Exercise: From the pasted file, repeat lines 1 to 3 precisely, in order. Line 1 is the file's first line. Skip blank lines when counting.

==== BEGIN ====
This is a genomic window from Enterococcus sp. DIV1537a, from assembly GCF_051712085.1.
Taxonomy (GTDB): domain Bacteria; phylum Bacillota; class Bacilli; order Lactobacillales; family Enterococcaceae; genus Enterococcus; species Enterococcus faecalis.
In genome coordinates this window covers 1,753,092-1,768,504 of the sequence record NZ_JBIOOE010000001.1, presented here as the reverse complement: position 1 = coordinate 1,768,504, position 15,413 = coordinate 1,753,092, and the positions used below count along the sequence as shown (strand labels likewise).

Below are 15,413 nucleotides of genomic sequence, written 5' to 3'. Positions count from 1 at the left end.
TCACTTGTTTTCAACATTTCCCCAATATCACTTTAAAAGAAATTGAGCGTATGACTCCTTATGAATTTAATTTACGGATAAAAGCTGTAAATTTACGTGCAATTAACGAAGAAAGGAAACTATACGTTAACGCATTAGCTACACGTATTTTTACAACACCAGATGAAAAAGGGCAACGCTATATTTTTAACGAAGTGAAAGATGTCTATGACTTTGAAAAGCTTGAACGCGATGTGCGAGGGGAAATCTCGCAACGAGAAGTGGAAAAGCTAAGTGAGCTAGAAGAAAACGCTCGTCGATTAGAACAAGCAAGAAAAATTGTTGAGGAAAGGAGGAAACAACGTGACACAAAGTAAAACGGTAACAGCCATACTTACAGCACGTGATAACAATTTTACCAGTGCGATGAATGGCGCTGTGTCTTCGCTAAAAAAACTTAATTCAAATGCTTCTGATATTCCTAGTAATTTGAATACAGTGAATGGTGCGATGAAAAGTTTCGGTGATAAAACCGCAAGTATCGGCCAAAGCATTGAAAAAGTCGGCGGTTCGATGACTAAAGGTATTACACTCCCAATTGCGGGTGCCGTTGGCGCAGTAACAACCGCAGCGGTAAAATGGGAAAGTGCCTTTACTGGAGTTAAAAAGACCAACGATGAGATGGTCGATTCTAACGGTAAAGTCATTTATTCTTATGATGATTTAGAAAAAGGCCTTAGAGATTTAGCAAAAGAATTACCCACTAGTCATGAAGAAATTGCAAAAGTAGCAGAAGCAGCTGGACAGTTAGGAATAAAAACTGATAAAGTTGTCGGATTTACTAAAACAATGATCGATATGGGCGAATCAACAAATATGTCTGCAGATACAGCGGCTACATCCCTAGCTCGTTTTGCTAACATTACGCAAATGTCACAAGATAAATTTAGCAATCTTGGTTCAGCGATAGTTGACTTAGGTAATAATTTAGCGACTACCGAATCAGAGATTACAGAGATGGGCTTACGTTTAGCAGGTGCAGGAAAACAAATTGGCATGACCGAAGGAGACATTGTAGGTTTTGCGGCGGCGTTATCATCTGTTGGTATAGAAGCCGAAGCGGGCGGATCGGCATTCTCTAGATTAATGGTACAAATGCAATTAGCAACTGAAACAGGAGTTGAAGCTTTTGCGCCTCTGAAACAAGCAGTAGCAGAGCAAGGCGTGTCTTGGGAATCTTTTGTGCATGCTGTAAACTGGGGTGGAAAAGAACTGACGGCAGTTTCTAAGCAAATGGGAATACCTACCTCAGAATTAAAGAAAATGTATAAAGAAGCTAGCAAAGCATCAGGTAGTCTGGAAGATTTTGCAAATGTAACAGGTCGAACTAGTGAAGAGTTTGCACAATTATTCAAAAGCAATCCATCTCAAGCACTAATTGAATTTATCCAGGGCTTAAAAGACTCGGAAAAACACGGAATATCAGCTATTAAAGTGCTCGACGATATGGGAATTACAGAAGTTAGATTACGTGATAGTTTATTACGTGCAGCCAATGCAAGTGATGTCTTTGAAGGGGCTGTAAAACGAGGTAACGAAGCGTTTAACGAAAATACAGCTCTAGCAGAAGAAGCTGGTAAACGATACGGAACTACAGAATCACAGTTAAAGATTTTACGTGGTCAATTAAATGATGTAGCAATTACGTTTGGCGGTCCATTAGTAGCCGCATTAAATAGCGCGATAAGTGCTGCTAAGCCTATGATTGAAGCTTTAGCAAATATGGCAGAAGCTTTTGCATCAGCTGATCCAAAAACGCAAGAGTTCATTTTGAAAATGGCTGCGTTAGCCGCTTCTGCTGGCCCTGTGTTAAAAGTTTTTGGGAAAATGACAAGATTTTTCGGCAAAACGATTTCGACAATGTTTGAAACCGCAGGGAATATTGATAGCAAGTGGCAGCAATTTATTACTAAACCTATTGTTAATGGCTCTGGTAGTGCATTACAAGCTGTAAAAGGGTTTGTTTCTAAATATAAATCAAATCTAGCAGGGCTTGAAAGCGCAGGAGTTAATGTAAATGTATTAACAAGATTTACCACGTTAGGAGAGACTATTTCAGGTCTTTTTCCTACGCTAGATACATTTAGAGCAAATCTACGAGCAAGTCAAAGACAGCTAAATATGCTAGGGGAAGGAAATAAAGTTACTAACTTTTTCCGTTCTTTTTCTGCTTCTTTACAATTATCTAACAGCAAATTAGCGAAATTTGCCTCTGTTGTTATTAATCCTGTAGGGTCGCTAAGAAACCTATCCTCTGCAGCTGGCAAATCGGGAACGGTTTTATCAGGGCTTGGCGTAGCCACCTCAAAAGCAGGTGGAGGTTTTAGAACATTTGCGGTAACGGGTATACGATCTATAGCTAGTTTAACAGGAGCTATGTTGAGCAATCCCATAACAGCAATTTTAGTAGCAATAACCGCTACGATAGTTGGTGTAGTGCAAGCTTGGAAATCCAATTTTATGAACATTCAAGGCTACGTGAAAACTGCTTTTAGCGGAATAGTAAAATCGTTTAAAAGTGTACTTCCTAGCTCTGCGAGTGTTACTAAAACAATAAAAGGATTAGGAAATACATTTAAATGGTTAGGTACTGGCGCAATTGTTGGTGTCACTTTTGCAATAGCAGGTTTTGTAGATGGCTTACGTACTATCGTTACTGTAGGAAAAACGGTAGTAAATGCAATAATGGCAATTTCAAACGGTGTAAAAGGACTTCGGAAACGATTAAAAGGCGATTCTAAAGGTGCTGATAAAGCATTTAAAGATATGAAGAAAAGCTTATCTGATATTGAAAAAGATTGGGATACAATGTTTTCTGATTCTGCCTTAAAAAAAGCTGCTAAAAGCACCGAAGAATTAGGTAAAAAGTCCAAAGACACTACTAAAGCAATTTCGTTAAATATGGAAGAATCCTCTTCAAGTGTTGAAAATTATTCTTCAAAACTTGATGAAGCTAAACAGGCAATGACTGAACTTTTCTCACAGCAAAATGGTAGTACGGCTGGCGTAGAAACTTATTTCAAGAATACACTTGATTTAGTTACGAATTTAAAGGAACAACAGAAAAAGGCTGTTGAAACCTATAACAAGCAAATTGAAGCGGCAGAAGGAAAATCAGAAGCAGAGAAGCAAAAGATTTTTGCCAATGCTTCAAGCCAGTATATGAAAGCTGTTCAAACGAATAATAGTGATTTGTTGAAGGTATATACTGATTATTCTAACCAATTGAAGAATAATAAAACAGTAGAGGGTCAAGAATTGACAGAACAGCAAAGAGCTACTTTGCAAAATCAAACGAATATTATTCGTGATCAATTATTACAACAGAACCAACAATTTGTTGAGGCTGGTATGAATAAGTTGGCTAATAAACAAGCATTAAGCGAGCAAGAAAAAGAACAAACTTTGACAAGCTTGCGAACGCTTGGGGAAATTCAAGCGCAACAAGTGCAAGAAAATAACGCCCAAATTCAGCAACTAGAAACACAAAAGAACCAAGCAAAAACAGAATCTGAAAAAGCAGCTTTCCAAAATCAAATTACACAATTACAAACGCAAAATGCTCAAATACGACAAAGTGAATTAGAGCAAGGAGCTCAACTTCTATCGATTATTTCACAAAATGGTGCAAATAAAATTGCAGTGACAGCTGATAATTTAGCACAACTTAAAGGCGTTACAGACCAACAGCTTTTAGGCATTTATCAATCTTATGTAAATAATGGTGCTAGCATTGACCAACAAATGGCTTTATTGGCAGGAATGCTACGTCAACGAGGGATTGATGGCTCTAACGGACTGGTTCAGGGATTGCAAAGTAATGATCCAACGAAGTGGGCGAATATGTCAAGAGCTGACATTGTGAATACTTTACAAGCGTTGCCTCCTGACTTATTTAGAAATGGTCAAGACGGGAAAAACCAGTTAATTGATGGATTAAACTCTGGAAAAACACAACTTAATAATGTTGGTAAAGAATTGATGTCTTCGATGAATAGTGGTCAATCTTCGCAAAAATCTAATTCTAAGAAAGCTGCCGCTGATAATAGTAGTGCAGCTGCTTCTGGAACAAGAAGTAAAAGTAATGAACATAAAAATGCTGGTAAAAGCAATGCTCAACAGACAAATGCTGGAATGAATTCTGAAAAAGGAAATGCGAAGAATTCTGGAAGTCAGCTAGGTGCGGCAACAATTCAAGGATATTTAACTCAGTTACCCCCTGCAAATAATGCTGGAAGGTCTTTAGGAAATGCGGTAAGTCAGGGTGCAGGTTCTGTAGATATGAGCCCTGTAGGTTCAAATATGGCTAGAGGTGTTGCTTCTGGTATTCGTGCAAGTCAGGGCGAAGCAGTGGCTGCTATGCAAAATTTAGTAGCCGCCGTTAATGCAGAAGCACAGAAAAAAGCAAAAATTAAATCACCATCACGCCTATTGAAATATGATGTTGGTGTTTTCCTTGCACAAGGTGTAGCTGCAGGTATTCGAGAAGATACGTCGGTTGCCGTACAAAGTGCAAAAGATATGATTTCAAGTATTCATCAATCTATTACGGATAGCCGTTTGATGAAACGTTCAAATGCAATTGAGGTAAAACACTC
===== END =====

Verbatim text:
This is a genomic window from Enterococcus sp. DIV1537a, from assembly GCF_051712085.1.
Taxonomy (GTDB): domain Bacteria; phylum Bacillota; class Bacilli; order Lactobacillales; family Enterococcaceae; genus Enterococcus; species Enterococcus faecalis.
In genome coordinates this window covers 1,753,092-1,768,504 of the sequence record NZ_JBIOOE010000001.1, presented here as the reverse complement: position 1 = coordinate 1,768,504, position 15,413 = coordinate 1,753,092, and the positions used below count along the sequence as shown (strand labels likewise).